Member Name: LearningAsIGo
Tell us about how you became a single dad.
My ex and I decided to end the relationship when my children were 1 and 2 1/2 years old. We tried counseling for several months prior to the divorce, but all it helped us do was decide to separate. We actually agreed to stay together an extra month so we could celebrate my youngest daughter's first birthday.
Tell us about your family.
I have full custody of my oldest daughter (soon to be 16), and I have a younger daughter (14 1/2) that is over at least 50% of the time. Ever since I was divorced, it has always been just me and my daughters.
Share a story about a memory involving your children.
Too many to count. Birthdays were always pretty special. I have done more stuff than you can imagine in order to celebrate my kids' birthdays.
What traditions have you created in your family that you could share with us?
Every year (since the divorce), we have had two major traditions. They didn't start out that way, but over time - they became annual family traditions. The first: We go to the local Christmas tree farm and cut down a tree. This is either done on Thanksgiving evening or the day after. The second: Baking cookies for Santa (and subsequent dough fight) on Christmas eve. Even with my kids being as old as they are, we still bake cookies for Santa. My youngest daughter has actually spent the past three years with me, so that we can do our traditions on the appropriate days.
What has been the biggest challenge you have faced (or are facing) as a single father?
Raising teenage daughters. Particularly my oldest. She is a victim of a sexual assault, and she has major depression, bi-polar, manic/depressive related thoughts and behaviors. Couple that with typical teenage rebellion and the fact that she is an attractive girl..........well, you can imagine my struggles.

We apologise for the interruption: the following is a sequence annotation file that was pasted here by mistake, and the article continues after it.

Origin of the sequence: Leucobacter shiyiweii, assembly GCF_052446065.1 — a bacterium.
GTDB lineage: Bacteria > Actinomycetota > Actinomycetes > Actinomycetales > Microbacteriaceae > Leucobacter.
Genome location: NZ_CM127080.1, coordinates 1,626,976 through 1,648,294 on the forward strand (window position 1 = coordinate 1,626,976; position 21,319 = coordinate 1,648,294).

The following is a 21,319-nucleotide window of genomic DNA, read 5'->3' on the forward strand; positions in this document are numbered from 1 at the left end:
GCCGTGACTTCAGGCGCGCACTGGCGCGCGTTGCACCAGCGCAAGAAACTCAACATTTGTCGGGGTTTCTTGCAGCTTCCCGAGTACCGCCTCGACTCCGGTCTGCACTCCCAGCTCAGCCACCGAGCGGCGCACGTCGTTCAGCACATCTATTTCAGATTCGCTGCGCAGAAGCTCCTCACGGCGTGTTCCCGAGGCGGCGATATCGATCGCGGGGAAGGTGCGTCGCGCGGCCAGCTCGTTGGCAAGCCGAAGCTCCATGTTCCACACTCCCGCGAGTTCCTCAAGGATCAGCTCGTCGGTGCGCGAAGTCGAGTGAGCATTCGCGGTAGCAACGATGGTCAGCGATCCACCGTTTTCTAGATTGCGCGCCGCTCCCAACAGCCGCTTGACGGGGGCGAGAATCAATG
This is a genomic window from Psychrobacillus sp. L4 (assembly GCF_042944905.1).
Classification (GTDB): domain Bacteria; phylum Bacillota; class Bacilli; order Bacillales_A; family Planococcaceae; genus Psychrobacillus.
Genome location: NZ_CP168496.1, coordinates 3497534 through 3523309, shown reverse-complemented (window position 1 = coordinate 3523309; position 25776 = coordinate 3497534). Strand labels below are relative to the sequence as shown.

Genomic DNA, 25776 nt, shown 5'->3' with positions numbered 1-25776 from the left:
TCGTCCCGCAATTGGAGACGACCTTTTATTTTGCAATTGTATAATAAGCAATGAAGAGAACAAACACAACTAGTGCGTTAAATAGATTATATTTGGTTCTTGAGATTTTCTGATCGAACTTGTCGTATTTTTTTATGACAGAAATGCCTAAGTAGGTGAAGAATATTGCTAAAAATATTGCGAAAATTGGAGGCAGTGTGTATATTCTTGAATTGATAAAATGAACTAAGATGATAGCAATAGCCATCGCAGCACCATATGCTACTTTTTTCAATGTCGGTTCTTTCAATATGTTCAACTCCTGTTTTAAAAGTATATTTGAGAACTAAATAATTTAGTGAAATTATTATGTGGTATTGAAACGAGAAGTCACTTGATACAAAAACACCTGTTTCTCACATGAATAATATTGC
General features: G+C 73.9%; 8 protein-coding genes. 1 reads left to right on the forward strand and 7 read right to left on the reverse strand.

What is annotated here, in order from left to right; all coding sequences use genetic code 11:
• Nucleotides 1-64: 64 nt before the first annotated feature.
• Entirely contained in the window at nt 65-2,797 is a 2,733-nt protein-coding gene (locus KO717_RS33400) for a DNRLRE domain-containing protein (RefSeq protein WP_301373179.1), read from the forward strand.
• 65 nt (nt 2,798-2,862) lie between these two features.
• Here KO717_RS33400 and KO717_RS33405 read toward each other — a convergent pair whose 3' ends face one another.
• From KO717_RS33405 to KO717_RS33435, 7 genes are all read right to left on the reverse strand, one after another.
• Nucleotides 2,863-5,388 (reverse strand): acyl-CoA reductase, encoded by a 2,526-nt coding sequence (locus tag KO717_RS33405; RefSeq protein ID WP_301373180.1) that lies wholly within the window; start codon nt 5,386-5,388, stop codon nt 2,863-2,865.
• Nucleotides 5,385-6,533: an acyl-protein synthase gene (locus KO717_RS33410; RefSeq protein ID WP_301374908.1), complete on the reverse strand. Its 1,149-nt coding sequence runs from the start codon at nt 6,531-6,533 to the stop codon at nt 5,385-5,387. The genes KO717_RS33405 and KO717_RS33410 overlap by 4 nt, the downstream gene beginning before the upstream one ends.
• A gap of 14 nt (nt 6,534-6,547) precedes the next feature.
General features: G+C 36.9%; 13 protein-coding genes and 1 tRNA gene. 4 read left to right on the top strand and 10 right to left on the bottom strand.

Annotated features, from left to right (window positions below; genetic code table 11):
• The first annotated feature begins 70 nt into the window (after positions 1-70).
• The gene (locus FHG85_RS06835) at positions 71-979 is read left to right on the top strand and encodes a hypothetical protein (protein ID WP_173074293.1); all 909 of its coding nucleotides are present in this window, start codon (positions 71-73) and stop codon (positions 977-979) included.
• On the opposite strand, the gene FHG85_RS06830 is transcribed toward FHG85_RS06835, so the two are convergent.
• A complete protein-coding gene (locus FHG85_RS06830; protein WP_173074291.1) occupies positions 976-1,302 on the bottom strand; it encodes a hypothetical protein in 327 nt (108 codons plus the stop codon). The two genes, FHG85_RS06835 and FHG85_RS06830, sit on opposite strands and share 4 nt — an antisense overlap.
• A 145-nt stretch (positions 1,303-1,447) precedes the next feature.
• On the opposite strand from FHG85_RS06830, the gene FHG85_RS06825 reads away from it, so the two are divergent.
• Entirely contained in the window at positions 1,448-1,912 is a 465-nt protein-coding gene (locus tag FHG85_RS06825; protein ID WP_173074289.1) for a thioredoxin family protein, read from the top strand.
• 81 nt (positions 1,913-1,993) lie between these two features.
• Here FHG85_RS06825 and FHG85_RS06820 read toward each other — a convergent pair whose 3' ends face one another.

What encouraging advice do you have for other single fathers or soon-to-be single fathers?
Your love and support will take second place to nothing else in your child(ren)'s life. While mothers are well known for the supportive behaviors, dads are invaluable for "setting the standard". Think about the last time you did something your father was really proud of and how it made you feel.
How do you juggle everything on your plate and NOT go crazy?
Hobbies. I have a few hobbies that I devote my "extra" time too. Because I have a terribly addictive personality, I have had to find things that are positive for me rather than abuse drugs or alcohol. These days, I enjoy my weekly card game. I like to do digital coloring (of fantasy artwork and comics mainly), and I enjoy cooking. I don't do just the typical feed the family cooking. I actually enjoy the more creative, professional side of cooking. Currently, I do not do any of my hobbies on a professional level - but it may be something I can pursue one day.
What coping strategies do you have in place?
Honestly, I started becoming desensitized to things after repeated experiences with them. If something upsetting occurred, I'd react like most people. Over time, I realized that my main issue was over control. Because I desired to control what was happening, I would freak out when I couldn't. Almost everything that has happened to me has been beyond my control. Therefore in order to feed my desire to control something, I had to find something I could control. That ended up being how I react to situations. No matter how other people act, or the situations I am subjected to - I can always be in control of me. That's the only thing I have control over. It's not easy mind you, but it is indeed the only thing I can control.
What else would you like to share?
I have had to learn a valuable lesson recently. Your children are going to be their own people. No matter what you do, don't do, thought about doing, etc - they are still going to be who they are. You can provide the best example you can, but to blame yourself for them not turning out how you'd hoped is pointless. Do your best as a parent, things will be alright in the end.